What Was it Like Before You Were Born?
Energy is Neither Created or Destroyed, And Death is Likely a Lot Like How it Was Before You Were Born
In other words, although no one knows what it is like to be dead (outside of those who have been brought back quickly and talk about white lights and such), but we all technically have experienced not being born yet.
Logically, using pure reason, we can assume that these two states are equivalent.
Then from there we could question the point at which we “turn on” and become conscious (when we become us, when we get our, metaphorically speaking, “soul”).
The argument for this is basic logic, we were not, then we are, then we are not again. Why would the states on either end be different?
The argument against this would be that our essence started upon our coming into the world (whatever that specific point is), that this essence and our existence added some specific property, and that because of that property the span after death is different than the span before birth.
There is really no way to know anything concrete about these metaphysical concepts, but we can confirm a single thing, and that is, to restate: “logically, after you die will be like before you were born”.
With that in mind, logic isn’t necessarily king (and neither is physics).
There is nothing about this that implies an essentialist or existentialist perspective, and I’d imagine it doesn’t conflict with many religious lines of thinking.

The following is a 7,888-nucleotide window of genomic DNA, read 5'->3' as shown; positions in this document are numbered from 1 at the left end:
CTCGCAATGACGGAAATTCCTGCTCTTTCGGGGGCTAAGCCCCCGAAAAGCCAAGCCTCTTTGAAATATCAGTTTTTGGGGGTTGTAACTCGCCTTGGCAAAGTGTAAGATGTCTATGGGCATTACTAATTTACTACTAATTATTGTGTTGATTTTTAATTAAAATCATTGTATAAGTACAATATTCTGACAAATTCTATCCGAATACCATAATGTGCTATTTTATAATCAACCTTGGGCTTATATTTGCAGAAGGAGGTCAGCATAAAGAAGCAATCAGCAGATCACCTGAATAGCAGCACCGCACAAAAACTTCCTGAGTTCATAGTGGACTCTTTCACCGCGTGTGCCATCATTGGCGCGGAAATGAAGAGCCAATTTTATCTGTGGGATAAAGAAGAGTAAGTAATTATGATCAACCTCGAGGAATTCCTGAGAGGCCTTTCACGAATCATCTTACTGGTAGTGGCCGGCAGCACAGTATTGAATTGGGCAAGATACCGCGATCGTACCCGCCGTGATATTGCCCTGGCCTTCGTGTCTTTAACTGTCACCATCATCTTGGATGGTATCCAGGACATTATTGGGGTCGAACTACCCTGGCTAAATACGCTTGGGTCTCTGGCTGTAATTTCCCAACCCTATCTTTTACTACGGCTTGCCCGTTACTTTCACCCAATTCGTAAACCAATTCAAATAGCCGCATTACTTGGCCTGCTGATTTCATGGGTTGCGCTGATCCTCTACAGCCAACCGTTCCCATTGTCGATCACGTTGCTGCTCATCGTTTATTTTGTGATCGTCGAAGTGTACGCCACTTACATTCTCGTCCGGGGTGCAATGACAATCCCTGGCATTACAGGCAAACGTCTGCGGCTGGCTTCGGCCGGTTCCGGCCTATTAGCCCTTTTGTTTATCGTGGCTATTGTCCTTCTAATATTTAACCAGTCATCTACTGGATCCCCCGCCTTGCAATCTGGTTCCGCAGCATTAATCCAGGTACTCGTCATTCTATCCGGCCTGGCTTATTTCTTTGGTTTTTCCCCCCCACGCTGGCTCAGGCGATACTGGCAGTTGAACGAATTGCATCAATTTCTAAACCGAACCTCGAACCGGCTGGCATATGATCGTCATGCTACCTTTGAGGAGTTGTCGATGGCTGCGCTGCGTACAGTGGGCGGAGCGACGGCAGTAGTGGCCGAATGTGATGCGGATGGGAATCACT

It is only simply a truism of physics and logic, to what degree it relates to the ethics of how we should act, or the mystic, spiritual, or metaphysics is anyone’s guess.
What Did You Experience Before You Were Alive?.
TIP: Consider, everything in the universe is immortal on some level. All energy in the closed system is as old as the system itself, if not older. That means that every quantum particle in our body has been here since the big bang and will remain here forever. Energy in a closed system cannot be created or destroyed, and blackholes can (probably) record information. We know all sorts of things about physics and logic, but metaphysics is a different story. What does it mean?! We don’t know. That is a question of metaphysics, metaphysics is the art of asking questions we can’t or don’t know the answer to for sure.
TIP: Existentialism is [very roughly speaking] the idea that existence precedes essence, that we can’t confirm if there is purpose, thus we must create our own purpose. This doesn’t mean we can’t believe there is purpose, or that purpose doesn’t come from a higher source (Pascal’s Wager and Kierkegaard’s Christian Existentialism are both Christian existentialist theories who pair religion and existentialism), it means that since we can’t know for sure we have to give our own lives meaning or have faith in something beyond our sensibility. The most difficult questions, the ones that test your faith or your lack of faith, are sometimes the best. They force you to face the realm of metaphysics (where philosophy and spirituality dwell).